Tuesday, May 21, 2024
Homenewsedge22 years later, some 9/11 victims are battling illnesses caused by that...

22 years later, some 9/11 victims are battling illnesses caused by that day

Thousands of 9/11 survivors have succumbed to illnesses stemming from the debris and carcinogens that permeated the air after two hijacked planes crashed into the Twin Towers of the World Trade Center in New York City on Sept. 11, 2001, and many others are plagued by sickness.

The majority of all the diseases that are causing death today are cancer, and the 9/11 Victim Compensation Fund covers 69 separate types of cancer, everything from prostate cancer to breast cancer to lymphoma,” leading 9/11 attorney Troy Rosasco told Fox News Digital.

“There’s not a day that goes by that I’m not talking to a 9/11 family that has a loved one who’s actually in the midst of dying,” he said.

Respiratory problems like asthma and chronic bronchitis, various cancers, gastrointestinal disorders, skin conditions and musculoskeletal problems are the most prevalent health issues reported among responders and survivors.

“And people on the streets were panicking — he locked the doors — and they were banging on the doors in the windows and trying to get in, and it was like snow all over the place. But it wasn’t snow, it was ash, but it was thick and heavy like snow, and it was a bizarre moment, something you’ll never forget.”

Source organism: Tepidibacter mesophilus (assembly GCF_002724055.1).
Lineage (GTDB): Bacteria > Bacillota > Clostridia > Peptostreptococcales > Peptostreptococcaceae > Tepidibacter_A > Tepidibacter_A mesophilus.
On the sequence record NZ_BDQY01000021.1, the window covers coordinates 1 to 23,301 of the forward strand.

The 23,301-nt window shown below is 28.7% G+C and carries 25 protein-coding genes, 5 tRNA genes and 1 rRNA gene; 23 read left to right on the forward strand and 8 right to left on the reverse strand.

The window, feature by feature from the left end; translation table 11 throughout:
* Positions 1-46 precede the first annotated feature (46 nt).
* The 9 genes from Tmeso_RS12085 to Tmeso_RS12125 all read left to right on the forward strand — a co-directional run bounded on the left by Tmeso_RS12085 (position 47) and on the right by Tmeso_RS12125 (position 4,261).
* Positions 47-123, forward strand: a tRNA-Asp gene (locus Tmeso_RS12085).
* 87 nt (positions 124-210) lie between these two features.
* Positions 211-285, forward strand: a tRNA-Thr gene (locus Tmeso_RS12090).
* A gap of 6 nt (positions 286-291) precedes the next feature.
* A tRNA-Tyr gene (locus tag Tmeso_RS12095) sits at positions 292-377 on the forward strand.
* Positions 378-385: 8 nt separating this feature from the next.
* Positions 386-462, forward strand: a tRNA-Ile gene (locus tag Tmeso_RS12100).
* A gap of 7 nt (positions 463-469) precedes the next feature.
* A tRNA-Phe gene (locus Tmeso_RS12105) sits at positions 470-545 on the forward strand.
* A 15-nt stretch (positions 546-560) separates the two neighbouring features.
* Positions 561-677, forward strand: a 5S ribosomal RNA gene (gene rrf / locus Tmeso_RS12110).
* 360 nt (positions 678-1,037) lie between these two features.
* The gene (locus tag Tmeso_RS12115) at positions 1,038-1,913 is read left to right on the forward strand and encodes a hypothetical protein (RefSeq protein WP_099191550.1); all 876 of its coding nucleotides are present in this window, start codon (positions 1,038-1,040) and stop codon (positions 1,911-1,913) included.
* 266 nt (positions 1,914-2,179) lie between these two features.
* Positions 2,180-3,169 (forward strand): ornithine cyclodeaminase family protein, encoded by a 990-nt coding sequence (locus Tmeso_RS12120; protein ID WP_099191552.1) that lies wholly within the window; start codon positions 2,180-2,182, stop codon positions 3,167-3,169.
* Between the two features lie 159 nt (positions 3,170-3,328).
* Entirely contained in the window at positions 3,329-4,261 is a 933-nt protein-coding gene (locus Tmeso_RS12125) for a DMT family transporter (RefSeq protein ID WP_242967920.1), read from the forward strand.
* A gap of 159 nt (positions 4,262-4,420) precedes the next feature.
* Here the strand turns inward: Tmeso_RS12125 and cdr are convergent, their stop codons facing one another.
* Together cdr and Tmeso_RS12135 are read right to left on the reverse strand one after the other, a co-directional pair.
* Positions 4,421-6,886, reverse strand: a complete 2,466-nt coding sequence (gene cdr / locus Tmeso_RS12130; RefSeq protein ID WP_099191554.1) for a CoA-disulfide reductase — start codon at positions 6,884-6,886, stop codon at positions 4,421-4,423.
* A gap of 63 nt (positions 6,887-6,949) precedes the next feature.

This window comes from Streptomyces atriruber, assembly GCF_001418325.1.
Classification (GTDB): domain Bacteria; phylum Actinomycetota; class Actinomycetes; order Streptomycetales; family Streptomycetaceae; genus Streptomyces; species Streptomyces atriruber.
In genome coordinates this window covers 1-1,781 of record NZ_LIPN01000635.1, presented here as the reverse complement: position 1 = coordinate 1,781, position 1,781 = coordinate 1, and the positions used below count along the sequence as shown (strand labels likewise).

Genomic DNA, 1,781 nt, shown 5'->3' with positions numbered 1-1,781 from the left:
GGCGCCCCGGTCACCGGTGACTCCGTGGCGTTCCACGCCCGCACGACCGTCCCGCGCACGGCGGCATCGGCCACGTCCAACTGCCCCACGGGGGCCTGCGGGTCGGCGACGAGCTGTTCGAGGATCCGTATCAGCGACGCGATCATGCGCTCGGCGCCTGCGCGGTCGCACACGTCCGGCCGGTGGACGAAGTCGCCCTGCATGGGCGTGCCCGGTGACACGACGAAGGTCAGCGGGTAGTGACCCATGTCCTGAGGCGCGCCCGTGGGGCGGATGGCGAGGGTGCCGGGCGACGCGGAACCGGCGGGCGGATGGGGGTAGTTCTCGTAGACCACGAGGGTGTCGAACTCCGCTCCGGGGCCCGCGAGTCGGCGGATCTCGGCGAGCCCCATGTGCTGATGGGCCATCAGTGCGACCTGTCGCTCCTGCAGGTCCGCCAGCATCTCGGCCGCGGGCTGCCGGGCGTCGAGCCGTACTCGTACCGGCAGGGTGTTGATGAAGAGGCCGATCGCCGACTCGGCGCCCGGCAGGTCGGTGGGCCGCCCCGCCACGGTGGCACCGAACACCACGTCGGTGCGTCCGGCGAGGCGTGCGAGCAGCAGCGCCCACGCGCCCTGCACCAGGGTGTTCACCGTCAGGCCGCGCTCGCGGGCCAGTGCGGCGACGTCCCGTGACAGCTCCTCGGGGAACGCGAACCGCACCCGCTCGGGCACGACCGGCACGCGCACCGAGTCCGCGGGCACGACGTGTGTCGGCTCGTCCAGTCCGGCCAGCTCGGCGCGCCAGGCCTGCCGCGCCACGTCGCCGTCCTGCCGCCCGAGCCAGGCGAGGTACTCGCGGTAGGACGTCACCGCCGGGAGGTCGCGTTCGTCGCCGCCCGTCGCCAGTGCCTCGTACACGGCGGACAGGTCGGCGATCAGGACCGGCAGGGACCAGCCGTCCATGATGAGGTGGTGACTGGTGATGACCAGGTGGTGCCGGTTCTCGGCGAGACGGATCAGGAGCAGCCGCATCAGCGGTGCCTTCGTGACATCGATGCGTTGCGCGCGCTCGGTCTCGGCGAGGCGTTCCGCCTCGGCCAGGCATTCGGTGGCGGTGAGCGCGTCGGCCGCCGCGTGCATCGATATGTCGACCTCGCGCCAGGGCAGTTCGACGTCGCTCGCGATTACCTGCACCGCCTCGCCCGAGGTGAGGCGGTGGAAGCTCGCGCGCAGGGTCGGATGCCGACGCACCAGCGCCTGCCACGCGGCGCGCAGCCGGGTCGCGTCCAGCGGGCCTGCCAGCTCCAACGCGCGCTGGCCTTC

While the battle continues for those who are physically suffering since 9/11, Rosasco said he has represented more than 200 clients who have died as a result of 9/11-related diseases.

About 3,000 people died in the terrorist attacks and an estimated 4,000 more have died by fatal illnesses caused in the aftermath of the destruction, according to Rosasco.

“And that number is only growing,” he said.

Over the weekend, officials successfully used advanced DNA technology to identify the remains of two more 9/11 victims.

However, more than 1,000 human remains remain unidentified.

Jamie Joseph is a writer who covers politics. She leads Fox News Digital coverage of the Senate. 

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